Scandal (1950)


Kurosawa was one film away from his breakthrough, Rashomon. Before he would tackle his first period (jidai geki) picture since 1945's The Men Who Tread on Tiger's Tail, Kurosawa had one more bone to pick with post-war Japanese society.

Frustrated with what he saw as the abuse of the expanded freedom of the press in Japan after World War II, Kurosawa sought to make a film that would expose the new tabloid culture for the evil that it was.

That film was Scandal.

In his autobiography, Kurosawa admits that the film was a failure and that it did not achieve the affect that he wanted. He went on to say that he would like to make another picture on the topic.
Kurosawa would pass away before being able to fulfill that wish.


Scandal begins with artist Ichiro Aoe, played by Toshiro Mifune, riding his motorcycle through the hills of rural Japan. As he begins to paint in front of an audience of elderly rural Japanese men, a woman comes walking down the road.

Aoe offers the woman a ride to the town where they both are staying. When they arrive he learns that the woman is actually a well-known singer named Miyako Saigo, played by Yoshiko Yamaguchi.

After an innocent picture is taken of them by a gossip magazine photographer, they are thrust into the spotlight while the magazine begins to make outrageous claims.

While Saigo is content to let things blow over, Aoe believes fighting is the right thing to do.

After a lawyer named Hiruta comes to Aoe's house to offer his assistance, Aoe hires him as his lawyer.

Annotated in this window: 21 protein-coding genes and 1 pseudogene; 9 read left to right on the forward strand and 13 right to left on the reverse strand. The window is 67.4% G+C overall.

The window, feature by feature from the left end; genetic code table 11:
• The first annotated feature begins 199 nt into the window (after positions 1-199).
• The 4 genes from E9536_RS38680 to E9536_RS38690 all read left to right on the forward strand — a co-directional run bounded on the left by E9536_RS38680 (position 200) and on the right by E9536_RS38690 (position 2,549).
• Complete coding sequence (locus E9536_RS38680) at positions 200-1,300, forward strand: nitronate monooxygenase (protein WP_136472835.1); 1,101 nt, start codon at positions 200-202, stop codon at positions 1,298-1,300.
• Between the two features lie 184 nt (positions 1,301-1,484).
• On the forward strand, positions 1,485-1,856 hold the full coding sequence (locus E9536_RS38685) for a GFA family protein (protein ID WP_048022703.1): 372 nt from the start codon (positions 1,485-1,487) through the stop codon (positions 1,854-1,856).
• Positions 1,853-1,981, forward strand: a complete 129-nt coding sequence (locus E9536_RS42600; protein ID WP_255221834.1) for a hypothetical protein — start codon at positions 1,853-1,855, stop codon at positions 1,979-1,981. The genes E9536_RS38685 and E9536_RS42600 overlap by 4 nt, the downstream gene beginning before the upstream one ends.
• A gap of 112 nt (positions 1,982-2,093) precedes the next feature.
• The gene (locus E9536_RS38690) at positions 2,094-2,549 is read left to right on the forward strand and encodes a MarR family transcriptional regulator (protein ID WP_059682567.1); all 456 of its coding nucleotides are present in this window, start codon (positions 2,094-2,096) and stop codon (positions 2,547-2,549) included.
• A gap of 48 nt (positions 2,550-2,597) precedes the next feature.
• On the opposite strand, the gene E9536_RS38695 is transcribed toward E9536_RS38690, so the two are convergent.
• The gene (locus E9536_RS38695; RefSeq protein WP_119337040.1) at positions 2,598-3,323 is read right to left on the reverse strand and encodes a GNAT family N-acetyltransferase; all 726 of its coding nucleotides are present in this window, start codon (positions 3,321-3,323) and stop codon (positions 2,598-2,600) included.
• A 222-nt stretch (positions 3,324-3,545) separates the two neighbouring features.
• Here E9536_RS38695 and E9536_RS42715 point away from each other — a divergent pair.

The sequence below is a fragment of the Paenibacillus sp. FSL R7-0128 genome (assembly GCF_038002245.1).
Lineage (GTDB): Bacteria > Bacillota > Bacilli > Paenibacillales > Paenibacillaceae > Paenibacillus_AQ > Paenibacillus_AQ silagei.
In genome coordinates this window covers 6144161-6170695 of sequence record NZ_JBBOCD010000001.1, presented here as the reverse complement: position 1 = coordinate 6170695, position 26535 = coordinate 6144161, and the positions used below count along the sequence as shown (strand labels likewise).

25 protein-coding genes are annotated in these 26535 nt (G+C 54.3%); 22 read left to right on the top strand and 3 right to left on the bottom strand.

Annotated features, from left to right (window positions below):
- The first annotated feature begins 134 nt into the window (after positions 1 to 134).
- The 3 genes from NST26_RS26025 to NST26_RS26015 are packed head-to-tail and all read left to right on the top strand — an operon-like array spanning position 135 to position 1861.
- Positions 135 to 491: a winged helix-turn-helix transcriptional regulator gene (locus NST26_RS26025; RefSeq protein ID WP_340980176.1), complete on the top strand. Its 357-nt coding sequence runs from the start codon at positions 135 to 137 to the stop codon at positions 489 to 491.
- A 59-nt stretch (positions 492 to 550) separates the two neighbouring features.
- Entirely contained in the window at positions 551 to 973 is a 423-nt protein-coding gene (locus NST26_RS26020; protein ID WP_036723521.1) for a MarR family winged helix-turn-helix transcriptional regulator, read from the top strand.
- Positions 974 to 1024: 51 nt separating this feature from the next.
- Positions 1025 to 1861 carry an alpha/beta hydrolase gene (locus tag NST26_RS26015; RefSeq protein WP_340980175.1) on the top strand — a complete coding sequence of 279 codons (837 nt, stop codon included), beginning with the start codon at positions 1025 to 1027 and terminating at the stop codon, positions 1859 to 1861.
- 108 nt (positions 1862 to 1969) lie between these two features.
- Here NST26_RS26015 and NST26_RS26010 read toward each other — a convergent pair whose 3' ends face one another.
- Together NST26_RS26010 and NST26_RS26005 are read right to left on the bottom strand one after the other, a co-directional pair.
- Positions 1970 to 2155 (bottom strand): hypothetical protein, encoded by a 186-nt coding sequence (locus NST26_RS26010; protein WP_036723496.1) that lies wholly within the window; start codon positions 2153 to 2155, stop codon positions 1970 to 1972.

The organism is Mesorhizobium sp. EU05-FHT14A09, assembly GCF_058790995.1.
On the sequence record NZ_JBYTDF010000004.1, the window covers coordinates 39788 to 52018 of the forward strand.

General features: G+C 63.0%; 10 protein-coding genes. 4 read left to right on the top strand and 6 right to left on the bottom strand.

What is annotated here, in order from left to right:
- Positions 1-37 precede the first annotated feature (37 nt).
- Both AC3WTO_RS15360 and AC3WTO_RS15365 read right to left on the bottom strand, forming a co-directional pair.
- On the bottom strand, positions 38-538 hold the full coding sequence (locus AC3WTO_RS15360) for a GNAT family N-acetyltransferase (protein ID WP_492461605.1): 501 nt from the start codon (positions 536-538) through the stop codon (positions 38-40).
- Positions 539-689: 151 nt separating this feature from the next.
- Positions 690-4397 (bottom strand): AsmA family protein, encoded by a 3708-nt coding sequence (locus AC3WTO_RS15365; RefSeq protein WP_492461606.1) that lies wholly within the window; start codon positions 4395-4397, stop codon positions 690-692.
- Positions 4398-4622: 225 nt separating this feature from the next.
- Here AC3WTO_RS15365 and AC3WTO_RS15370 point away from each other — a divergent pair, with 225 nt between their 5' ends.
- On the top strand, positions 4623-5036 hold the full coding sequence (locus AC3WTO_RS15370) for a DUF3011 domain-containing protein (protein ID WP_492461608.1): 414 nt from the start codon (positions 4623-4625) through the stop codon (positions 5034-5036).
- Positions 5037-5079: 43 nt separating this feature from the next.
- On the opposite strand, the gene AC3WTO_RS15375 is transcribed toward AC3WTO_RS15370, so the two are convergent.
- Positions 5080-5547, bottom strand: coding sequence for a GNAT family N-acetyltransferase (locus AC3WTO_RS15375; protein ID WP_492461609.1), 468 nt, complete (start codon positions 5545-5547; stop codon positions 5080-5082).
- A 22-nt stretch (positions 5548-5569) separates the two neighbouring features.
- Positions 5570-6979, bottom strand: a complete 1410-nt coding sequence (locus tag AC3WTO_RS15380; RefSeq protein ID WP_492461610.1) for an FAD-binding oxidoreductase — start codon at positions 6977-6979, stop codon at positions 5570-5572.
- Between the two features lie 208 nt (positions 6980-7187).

Hiruta, seeking to provide for his bedridden daughter, sells out Aoe and begins to play both sides.

In the end Hiruta must decide between what is right and what is wrong. Hiruta, as well as others in the film, must decide between complacency and action.


Kurosawa is definitely making a statement about Japanese society in this film. But beyond that, he makes a statement about human nature in general (a topic he would come back to more frequently in later films).

The themes of this film echo even in our society today. In Kurosawa's society during the time this film was made, and ours today, the public is more concerned with what is going on in gossip magazines (whether it's true or not) than with what is really going on in the world.

"Once it's in print everyone believes it," says the publisher of the evil magazine Amour in Scandal.

The publisher goes on to talk about how complacent famous people are, which is why Kurosawa provides a more common man to take on the rotten magazine.

Aoe, who acts as Kurosawa's ideal Japanese citizen, stands up for his rights in the film. Kurosawa puts Aoe on a pedestal to make him a symbol of how he believes a true citizen should act.

"We live in a modern nation with modern institutions," Aoe says. Here Kurosawa shows the hypocrisy of a nation that abuses its freedoms.

The lawyer Hiruta, played by Takashi Shimura, echoes these sentiments when he tells Aoe that, "before we could distinguish between right and wrong and now we don't have any idea."